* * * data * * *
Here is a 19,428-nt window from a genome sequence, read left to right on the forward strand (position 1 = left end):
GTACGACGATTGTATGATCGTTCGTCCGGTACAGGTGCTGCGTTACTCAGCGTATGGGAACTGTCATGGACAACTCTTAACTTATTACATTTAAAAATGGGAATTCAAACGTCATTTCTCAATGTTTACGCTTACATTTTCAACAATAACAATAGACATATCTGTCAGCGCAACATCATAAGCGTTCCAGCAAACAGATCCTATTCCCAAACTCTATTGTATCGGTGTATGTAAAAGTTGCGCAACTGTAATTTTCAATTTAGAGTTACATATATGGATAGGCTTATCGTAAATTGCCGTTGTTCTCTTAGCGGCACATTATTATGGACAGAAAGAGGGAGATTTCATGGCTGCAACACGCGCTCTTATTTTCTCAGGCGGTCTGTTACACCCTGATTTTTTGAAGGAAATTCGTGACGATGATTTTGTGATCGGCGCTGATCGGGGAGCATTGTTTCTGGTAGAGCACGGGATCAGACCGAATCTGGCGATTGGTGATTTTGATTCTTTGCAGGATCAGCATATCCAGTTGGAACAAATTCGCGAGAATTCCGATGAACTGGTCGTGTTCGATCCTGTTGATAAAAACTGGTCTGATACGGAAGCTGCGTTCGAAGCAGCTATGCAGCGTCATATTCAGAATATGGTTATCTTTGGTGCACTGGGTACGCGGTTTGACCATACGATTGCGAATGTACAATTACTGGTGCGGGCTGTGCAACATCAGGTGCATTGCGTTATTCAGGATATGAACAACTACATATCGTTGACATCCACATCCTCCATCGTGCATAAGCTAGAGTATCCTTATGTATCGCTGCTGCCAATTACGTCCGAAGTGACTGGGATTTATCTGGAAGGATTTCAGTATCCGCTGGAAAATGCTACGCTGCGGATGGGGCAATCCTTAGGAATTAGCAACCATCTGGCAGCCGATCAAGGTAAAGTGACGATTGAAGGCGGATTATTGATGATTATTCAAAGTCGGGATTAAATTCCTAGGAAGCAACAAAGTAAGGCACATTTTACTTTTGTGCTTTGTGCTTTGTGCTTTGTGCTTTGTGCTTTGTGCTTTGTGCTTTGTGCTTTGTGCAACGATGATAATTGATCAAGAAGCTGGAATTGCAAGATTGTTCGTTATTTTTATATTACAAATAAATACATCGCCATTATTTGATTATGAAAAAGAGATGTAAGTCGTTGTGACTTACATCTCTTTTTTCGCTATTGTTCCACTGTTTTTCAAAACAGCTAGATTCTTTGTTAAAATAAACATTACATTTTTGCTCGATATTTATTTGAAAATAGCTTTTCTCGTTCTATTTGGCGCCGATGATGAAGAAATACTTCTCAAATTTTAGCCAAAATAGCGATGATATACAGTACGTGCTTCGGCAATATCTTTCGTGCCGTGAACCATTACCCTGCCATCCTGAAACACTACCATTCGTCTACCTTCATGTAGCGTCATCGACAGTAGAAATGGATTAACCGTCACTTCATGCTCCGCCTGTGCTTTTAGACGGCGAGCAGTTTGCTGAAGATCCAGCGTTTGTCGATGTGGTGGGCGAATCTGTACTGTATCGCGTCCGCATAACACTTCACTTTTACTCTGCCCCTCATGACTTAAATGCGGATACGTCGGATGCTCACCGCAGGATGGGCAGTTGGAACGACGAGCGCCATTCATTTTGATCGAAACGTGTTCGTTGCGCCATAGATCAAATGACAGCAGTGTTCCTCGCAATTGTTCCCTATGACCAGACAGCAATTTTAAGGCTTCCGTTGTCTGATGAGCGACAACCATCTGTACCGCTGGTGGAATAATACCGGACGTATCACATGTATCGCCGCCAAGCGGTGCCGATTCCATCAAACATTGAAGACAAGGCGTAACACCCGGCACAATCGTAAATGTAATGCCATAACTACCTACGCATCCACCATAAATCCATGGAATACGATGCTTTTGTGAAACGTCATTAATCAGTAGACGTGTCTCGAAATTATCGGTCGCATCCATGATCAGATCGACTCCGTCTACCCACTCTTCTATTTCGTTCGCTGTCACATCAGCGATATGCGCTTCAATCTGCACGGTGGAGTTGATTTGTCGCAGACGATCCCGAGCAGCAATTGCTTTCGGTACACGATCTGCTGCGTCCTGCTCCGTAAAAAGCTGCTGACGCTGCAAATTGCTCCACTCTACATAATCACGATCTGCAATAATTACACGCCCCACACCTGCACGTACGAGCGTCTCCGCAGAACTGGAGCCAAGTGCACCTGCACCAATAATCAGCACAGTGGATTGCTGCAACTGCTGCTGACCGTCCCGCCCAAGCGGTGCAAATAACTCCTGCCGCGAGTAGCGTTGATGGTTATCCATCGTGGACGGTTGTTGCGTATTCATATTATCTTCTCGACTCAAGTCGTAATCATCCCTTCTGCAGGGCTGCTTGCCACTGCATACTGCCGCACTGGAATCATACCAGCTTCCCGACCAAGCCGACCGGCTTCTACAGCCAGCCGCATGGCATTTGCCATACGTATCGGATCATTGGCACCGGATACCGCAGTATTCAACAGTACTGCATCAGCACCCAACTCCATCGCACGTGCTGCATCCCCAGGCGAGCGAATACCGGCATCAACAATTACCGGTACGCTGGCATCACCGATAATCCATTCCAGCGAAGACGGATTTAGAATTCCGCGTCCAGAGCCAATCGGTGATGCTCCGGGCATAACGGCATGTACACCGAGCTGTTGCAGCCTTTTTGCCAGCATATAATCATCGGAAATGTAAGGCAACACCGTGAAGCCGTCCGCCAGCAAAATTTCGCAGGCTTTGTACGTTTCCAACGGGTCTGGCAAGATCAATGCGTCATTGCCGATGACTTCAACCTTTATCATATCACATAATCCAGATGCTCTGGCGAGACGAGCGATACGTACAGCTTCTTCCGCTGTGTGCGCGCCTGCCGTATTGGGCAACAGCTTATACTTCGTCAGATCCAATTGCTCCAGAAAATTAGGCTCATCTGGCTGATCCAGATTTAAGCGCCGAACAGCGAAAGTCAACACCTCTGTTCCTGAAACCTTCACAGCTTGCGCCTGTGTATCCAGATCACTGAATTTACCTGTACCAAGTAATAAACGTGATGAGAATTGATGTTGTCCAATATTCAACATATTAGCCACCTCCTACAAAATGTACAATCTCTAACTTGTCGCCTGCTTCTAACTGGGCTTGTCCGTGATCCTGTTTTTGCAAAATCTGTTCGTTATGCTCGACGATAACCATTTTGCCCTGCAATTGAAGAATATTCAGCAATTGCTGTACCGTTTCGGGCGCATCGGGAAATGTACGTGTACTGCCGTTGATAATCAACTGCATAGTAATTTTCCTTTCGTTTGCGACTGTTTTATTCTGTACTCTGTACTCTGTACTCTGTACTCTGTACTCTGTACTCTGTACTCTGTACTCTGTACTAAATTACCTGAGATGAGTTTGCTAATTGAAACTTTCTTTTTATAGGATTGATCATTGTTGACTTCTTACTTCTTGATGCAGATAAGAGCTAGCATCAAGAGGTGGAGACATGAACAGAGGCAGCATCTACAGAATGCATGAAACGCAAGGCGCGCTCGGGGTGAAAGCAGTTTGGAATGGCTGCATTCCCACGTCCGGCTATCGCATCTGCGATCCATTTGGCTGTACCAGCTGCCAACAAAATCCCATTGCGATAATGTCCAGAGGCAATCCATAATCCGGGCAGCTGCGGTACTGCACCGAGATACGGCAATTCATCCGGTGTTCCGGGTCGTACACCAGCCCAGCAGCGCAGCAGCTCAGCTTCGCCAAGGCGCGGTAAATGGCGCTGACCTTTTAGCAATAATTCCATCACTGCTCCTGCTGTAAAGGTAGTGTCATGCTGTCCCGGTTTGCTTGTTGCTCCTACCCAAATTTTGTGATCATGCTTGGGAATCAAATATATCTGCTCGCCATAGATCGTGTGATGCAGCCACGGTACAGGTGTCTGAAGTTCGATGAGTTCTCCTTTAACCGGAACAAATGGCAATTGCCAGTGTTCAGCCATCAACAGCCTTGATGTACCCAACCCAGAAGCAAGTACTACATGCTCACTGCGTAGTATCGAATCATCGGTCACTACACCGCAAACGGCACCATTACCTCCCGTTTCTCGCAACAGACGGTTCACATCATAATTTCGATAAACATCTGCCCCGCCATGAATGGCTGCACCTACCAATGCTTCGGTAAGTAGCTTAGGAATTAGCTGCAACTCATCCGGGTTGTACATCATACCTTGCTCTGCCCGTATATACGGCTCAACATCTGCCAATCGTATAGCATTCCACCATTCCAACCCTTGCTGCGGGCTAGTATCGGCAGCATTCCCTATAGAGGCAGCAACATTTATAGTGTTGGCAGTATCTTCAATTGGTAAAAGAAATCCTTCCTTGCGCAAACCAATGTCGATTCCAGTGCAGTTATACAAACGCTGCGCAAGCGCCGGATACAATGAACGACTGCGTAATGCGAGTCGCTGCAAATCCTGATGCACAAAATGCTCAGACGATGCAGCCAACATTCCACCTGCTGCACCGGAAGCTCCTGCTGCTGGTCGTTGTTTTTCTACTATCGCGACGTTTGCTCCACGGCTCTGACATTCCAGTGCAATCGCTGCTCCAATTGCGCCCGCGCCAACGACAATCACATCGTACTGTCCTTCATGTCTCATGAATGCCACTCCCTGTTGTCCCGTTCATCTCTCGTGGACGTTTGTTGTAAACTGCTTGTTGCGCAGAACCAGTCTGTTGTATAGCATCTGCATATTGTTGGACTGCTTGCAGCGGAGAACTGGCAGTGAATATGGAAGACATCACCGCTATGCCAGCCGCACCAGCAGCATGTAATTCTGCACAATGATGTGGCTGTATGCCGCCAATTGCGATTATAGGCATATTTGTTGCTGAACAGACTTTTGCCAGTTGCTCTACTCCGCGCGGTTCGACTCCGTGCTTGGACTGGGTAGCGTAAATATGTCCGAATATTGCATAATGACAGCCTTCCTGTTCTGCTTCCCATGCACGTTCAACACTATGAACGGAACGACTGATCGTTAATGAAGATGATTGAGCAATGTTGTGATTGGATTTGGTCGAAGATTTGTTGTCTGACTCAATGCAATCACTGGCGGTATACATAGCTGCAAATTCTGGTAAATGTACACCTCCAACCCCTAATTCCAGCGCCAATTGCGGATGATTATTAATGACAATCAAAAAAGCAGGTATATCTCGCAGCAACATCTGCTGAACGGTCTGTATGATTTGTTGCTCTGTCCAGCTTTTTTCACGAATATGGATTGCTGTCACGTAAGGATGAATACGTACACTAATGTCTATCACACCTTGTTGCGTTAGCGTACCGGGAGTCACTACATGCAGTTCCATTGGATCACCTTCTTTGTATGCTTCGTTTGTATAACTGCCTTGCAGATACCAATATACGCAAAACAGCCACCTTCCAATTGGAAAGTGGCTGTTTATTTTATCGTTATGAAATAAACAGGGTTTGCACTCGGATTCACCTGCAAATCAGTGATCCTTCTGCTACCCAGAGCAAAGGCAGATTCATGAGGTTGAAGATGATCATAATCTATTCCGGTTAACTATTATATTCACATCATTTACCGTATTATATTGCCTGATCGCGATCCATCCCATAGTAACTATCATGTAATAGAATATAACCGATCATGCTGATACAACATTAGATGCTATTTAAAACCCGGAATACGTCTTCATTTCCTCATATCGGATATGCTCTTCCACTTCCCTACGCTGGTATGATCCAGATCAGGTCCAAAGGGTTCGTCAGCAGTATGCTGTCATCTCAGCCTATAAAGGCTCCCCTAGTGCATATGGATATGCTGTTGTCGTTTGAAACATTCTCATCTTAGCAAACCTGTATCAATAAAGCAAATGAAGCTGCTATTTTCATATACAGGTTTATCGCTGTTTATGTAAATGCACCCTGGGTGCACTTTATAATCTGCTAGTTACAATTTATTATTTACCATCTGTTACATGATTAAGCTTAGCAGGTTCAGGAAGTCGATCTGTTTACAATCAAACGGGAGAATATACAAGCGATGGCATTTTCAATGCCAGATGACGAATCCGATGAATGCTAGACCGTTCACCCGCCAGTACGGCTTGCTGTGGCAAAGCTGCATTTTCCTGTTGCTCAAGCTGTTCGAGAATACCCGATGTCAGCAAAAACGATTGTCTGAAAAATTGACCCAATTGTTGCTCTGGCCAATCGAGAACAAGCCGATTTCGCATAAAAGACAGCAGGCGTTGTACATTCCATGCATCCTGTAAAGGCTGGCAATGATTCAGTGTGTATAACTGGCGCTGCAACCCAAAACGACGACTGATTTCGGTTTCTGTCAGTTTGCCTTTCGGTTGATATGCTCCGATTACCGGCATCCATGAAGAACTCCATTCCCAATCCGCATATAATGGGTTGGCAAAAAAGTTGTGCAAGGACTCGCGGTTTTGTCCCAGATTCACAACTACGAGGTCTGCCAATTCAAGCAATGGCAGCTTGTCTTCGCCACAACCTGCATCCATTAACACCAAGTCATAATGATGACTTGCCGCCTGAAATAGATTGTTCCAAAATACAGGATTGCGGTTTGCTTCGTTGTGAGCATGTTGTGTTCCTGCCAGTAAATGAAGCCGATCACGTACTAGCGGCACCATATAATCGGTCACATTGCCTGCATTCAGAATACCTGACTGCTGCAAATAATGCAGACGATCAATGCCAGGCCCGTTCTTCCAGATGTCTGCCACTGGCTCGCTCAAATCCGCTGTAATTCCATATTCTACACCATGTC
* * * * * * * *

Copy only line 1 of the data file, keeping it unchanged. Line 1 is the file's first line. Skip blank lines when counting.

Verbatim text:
Here is a 19,428-nt window from a genome sequence, read left to right on the forward strand (position 1 = left end):